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How to Win Chess in JUST 2 Moves: It's Unbelievable But True

How to Win Chess in 2 Moves
Anyone who has been playing Chess will know that winning a game of Chess in 2 moves (2 moves from each player) is never a serious option - no average player in their right minds will ever fall into such an absurd trap.
Arun Prabhu
Last Updated: Mar 14, 2018
Man and woman playing chess
In my experience of chess, I've always observed that what moves diagonally gets the better positions on the board at the start of the game. This can be used to defeat your opponent if he/she remains slow to open up or oblivious to your movements. It is this that brings us to the concept of putting a checkmate with the least amount of moves possible, and it has been deduced that the number is two. Which means that with just two of your moves, you can own a game of Chess. This set of moves is also called the "Fool's Mate". I should think it's called so because for pulling it off successfully, you either face someone who has never played the game, or the game you're playing is fixed. Anyone who has played chess will tell you that it's foolhardy to expose your White King diagonally on the first moves of the game when your opponent (Black) starts to release the bishop or the queen, or even if you do so, get that open spot at least covered, even if it's with your Queen. That said, even if the Fool's Mate is ridiculous, it does indeed exist. I explain how.
White: P-g4
Chess Set
White moves first as per game rules (and in this case, loses). Move the white pawn ahead of the right-hand side knight (according to White's point of view) by two places. The idea is to diagonally expose your king as soon as possible.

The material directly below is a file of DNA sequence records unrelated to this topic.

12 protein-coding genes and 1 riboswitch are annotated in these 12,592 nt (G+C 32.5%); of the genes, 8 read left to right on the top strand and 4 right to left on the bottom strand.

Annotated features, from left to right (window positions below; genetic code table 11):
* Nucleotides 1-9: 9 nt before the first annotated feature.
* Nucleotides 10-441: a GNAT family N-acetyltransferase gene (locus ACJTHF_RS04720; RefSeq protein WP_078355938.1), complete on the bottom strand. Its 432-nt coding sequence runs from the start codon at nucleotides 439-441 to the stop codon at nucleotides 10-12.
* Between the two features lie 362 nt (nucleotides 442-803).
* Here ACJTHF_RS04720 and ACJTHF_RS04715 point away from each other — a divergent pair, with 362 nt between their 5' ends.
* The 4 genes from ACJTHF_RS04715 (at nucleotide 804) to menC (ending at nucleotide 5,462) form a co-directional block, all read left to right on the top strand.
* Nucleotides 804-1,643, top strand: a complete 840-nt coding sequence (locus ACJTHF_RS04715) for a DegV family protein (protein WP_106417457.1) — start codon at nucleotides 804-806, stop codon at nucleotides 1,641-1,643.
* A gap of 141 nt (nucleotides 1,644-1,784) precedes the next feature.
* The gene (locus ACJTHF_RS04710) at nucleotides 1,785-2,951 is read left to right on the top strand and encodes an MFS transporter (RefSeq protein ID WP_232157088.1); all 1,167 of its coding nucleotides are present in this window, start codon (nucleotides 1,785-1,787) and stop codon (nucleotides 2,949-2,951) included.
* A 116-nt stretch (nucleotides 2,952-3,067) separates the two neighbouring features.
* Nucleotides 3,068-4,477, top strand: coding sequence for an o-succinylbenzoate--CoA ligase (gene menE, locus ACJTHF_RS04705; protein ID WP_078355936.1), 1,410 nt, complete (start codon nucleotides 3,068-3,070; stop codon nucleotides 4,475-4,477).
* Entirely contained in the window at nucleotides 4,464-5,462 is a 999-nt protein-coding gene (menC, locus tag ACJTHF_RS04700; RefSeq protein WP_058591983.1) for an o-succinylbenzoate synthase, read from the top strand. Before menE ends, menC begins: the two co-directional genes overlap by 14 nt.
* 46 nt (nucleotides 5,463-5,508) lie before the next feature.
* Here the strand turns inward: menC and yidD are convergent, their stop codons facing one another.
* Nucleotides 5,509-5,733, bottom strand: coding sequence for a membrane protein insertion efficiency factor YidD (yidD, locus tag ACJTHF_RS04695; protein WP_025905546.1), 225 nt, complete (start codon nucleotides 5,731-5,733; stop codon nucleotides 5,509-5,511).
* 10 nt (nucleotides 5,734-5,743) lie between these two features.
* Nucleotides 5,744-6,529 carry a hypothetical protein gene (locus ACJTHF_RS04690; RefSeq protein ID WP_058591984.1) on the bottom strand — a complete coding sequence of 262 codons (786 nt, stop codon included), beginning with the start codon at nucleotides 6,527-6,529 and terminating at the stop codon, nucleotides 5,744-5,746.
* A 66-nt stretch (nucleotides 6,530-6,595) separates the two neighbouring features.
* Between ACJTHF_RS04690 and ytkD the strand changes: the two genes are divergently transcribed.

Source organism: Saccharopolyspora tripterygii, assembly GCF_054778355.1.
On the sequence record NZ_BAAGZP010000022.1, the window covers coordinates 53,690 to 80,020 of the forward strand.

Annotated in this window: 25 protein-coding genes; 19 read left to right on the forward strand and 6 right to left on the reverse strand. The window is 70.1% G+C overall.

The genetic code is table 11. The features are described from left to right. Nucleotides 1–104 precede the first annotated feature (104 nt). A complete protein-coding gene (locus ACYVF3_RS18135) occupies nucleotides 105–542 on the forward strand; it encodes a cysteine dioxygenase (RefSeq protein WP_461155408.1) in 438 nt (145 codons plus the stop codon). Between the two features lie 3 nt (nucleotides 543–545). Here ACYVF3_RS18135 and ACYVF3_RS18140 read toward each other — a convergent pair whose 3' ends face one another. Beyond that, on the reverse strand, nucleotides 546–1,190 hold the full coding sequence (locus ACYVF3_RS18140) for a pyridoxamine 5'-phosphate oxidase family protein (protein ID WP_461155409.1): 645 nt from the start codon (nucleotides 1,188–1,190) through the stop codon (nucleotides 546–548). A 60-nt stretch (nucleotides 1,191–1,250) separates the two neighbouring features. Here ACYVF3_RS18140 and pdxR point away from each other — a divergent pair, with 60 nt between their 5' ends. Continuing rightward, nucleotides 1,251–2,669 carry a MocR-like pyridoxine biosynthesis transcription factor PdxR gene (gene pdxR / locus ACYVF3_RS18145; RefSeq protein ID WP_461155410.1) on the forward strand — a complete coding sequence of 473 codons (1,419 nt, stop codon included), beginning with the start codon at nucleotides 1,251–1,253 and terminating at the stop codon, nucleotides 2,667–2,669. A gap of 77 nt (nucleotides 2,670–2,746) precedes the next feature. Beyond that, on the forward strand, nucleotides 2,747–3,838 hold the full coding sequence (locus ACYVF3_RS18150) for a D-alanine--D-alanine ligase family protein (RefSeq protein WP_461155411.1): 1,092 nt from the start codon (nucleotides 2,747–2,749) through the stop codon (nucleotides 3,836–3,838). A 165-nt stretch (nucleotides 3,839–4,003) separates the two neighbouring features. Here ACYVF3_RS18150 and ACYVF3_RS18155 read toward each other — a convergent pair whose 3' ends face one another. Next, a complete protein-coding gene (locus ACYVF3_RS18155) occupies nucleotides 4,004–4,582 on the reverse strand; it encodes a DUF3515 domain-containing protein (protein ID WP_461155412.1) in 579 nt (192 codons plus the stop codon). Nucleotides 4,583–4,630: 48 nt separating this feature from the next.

Black: P-e5
Chess Set
Black follows White and exposes his/her own king, but not diagonally, by moving the pawn ahead of the king forward. Doesn't matter if you move it by one or two spaces, but if you're actually thinking of pulling this off in a real game, showing a little aggression to deter White and move two spaces forward might just do the trick. What you're actually doing is getting your queen free to move towards the left (according to Black's point of view). This should be where White realizes that his/her next move will decide whether, and where the Black queen moves. But since we are getting to know the Fool's Mate, White's next move will be the last.
White: P-f3
Chess Set
The final nail in White's coffin, you would have to be a genuine Novice to do this, or under the influence. Moving the pawn ahead of the White bishop by a space or two (will not matter as White loses) totally exposes the White king.
Black: Q-h4
Chess Set
All Black has to do now is move the queen diagonally and check the White king. Notice that the White player has absolutely no piece he/she can use to intercept the Black queen. Neither can White move the king out of the Black queen's sight. With no logical move to make, White loses due to checkmate.
There's another set of moves that win you the game in four moves, called 'the Scholar's Mate'. It goes-

● e4 e5
● Bc4 nc6
● Qf3 d6
● Qxf7 mate 1-0
And there you have it! The Fool's Mate, like I said, can only be used against a fool. Don't expect White to retaliate by moving the pawns like this. That said, it sure is fun watching the face of someone who just lost like this!